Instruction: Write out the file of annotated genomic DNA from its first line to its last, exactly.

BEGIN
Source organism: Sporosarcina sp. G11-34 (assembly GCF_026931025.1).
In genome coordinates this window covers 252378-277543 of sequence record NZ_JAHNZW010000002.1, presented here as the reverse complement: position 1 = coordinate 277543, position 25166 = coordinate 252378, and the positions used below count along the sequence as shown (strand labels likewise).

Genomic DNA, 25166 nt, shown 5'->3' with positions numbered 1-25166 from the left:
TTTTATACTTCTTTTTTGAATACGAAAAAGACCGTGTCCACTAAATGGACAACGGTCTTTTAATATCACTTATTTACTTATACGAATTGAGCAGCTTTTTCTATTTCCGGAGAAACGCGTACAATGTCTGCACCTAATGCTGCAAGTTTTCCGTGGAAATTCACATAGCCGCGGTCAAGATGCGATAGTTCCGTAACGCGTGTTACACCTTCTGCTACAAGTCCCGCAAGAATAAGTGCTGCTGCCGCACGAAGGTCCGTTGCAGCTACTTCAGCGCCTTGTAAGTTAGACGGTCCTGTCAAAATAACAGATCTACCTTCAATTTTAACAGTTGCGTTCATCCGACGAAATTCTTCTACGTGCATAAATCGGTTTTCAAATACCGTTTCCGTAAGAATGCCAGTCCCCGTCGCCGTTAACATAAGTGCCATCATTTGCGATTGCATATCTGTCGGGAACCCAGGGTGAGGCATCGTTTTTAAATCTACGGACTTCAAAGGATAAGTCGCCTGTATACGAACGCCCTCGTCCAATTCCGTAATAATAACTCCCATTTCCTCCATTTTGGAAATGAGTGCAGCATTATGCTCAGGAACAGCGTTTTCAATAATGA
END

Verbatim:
Source organism: Sporosarcina sp. G11-34 (assembly GCF_026931025.1).
In genome coordinates this window covers 252378-277543 of sequence record NZ_JAHNZW010000002.1, presented here as the reverse complement: position 1 = coordinate 277543, position 25166 = coordinate 252378, and the positions used below count along the sequence as shown (strand labels likewise).

Genomic DNA, 25166 nt, shown 5'->3' with positions numbered 1-25166 from the left:
TTTTATACTTCTTTTTTGAATACGAAAAAGACCGTGTCCACTAAATGGACAACGGTCTTTTAATATCACTTATTTACTTATACGAATTGAGCAGCTTTTTCTATTTCCGGAGAAACGCGTACAATGTCTGCACCTAATGCTGCAAGTTTTCCGTGGAAATTCACATAGCCGCGGTCAAGATGCGATAGTTCCGTAACGCGTGTTACACCTTCTGCTACAAGTCCCGCAAGAATAAGTGCTGCTGCCGCACGAAGGTCCGTTGCAGCTACTTCAGCGCCTTGTAAGTTAGACGGTCCTGTCAAAATAACAGATCTACCTTCAATTTTAACAGTTGCGTTCATCCGACGAAATTCTTCTACGTGCATAAATCGGTTTTCAAATACCGTTTCCGTAAGAATGCCAGTCCCCGTCGCCGTTAACATAAGTGCCATCATTTGCGATTGCATATCTGTCGGGAACCCAGGGTGAGGCATCGTTTTTAAATCTACGGACTTCAAAGGATAAGTCGCCTGTATACGAACGCCCTCGTCCAATTCCGTAATAATAACTCCCATTTCCTCCATTTTGGAAATGAGTGCAGCATTATGCTCAGGAACAGCGTTTTCAATAATGA